In case the reader finds Sunderland’s challenge overly daunting, bear in mind that she has devoted the previous pages to listing the kinds of gendered discourses she cautions her reader to be cognizant of, articulating ways and strategies of identifying them, as well as noting their effects on speakers and listeners. In short, she does not tend to just issue challenges to her reader summarily, without providing suitable background to accept the challenges.

Gendered Discourses is valuable in that many of its arguments are clearly explained and thought-provoking. Consider the discussion of how the referents “girl” and “boy” are deployed on primary school playgrounds, with the former being understood as a pejorative insult and the latter a virtual term of endearment [89]. In lieu of merely stating these usages as facts and swiftly moving on, Sunderland devotes ample analysis to explaining the implications of the usages. Another instance of a thorough argument is Sunderland’s commentary on an advertisement for a wedding reception venue [39-40]. Here, she reads the advertisement through several types of gendered discoursesincluding the “discourse of fantasy,” the biggest/best day of a woman’s life” discourse, and the “compulsory heterosexuality” discoursemaking sure to explain each of the types with depth. An additional strength of Gendered Discourses is Sunderland’s awareness that her work follows a previous line of arguments. She makes pointed efforts to cite previous studies of how language is inflected with considerations of gender. Throughout her text, she points to works that have informed her, drawing on their positive aspects as well as critiquing shortcomings in the works. As evidence, I offer her take on wildly popular texts by Deborah Tannen and John Gray [pages 54 and 44 respectively].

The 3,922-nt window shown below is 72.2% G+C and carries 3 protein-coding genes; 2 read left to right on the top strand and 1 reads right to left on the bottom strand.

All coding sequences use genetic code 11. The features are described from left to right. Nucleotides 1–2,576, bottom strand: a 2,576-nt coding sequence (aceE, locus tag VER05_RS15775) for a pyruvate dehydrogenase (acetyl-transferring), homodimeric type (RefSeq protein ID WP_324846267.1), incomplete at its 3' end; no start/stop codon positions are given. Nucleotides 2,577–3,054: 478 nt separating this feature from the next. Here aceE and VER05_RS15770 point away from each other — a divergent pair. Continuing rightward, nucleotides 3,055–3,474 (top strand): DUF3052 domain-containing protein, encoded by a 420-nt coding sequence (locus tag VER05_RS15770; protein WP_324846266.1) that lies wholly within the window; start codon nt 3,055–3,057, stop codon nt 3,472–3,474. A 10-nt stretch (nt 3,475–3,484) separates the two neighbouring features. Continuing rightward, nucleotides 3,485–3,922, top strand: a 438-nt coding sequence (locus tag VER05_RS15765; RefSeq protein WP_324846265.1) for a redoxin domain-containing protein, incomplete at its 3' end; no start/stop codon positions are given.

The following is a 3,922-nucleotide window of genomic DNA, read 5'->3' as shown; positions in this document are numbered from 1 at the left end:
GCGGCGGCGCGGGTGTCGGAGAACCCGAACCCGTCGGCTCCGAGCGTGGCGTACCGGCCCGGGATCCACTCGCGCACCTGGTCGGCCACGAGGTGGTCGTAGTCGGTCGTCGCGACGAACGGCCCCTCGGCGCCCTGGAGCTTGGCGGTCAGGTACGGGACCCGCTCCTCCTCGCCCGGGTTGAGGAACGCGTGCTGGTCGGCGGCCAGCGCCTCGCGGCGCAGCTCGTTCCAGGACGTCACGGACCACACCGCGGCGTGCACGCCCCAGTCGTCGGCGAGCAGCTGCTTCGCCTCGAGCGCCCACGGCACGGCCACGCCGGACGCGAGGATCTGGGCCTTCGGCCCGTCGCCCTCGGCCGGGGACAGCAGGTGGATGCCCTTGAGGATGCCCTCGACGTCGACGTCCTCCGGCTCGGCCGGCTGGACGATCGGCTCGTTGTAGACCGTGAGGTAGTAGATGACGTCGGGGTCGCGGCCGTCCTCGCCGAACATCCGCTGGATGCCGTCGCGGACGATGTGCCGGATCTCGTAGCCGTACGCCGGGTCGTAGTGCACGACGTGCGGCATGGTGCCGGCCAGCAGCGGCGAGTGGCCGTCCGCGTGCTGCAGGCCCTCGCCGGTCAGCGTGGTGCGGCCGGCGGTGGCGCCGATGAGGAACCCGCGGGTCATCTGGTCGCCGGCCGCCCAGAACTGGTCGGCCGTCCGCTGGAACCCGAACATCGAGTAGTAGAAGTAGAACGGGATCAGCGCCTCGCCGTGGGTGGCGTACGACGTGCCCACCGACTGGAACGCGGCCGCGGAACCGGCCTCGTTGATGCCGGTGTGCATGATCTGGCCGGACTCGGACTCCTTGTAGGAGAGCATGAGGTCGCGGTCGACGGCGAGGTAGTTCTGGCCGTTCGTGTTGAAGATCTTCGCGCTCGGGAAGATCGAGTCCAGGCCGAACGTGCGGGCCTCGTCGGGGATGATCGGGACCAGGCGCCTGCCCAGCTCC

What is more, some of the information Sunderland relays is thoroughly absorbing. For example, in a discussion of fiction, she suggests that some sexist and gender-negative language (meaning language that has the effects of representing a gender in a pejorative, unflattering light) might be intentionally-deployed: “Traces of a sexist discourse in a character’s words may [...] have been included precisely so that the discourse can be contested” [143]. In this way, she troubles the idea that some authors are necessarily or inherently sexist individuals, offering an alternate reading of the author as well as the author’s creations. Likewise, she calls into question the idea that gender-negative language always has deleterious effects on the listener: “Even if a word is agreed to be sexist in a particular context – for example, a derogatory term intended to be abusive by a speaker and taken as abusive by a hearer – “damage” may not be a result” [192]. Here, her focus is on the psychological effects of gendered discourse in addition to the larger cultural ramifications. In speaking to this interiority, Sunderland reminds the reader of the private and personal aspects of language, aspects that, in many instances, boast salience.